Carlton Whelen hides behind the nickname of CJ so people won’t treat him like the wealthy son of the Whelen Foundation director. Working at the foundation’s after-school program delights him and annoys his business-oriented father. When a gorgeous prima donna is assigned to his team, he not only cringes at her mistakes but also has to avoid the attraction that builds from the first time he sees her.

AIN’T MISBEHAVING encourages acceptance:
•Of things that can’t be changed.
•Of people who are different.
•Of lessons learned.
•Of oneself.

What can a bunch of downtown kids teach a Texas princess?

Marji Laine is a“graduated” homeschooling mom of four who is grateful to her twins for not forcing her into the empty nest season just yet. She now spends more time in her role as executive editor for Write Integrity Press than she does crafting her own stories, but she loves both jobs.

When she’s not wearing the publishing hat, she directs a children’s choir, teaches 10th grade girls Sunday school, and sings in the adult choir at her church. She also leads a high school and college weekly Bible study and has a monthly radio talk show.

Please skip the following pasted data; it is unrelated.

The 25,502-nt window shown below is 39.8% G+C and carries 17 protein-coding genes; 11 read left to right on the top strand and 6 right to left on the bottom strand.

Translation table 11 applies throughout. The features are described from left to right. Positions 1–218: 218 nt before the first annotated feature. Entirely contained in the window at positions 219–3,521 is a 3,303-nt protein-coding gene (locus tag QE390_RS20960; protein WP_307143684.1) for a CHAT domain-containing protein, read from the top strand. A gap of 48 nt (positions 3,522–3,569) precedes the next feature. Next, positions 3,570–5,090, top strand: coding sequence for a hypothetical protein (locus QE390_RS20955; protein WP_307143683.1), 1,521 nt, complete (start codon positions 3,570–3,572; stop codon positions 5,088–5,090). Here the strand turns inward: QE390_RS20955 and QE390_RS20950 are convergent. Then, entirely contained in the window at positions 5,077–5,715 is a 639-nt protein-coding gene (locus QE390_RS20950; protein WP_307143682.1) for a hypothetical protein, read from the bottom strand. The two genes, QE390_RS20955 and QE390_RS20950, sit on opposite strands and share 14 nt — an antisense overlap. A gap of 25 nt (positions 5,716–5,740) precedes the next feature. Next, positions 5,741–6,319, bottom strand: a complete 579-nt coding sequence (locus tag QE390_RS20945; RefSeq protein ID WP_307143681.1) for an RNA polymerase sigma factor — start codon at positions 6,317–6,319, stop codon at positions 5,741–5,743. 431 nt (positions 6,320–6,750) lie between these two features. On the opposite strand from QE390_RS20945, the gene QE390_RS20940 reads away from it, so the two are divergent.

She and her husband of 30 years live in a suburb on the north side of Dallas with their twins and their own version of Hank the cow dog, a rescue mutt that rides herd on the entire household. Marji prefers mountains to beaches, dogs to cats, Alaska to the Caribbean, entrees to dessert, and white roses to most any other flower. Her favorites include “Live PD,” the Hallmark channel, Hand and Foot Canasta, NASCAR, and worship music.

You can learn more about Marji and her books at her author pages on and and her website,

Let Me Call You Sweetheart

By Tammy Trail

Valentine’s Day is just days away. Have you gotten your sweetheart a gift yet? I have done a bit of research on the history of Valentine’s Day. It is rooted in a pagan holiday that ensured fertility.

Roman Emperor, Claudius II ruled that young men in the Army were to remain unmarried. He felt that this would make single men more aggressive in the field of battle. The Emperor put a young cleric by the name of Valentine to death for secretly marrying young couples.  Valentine was later made a Saint by Pope Gelasius and given the date of February 14th to celebrate Saint Valentine.

In the 13th Century, it was synonymous with love and romance because it was believed that this was the beginning of mating season for birds.

In the 15th Century, written valentines were given to sweethearts.

In the 17th Century, valentines were exchanged between those who were smitten with one another.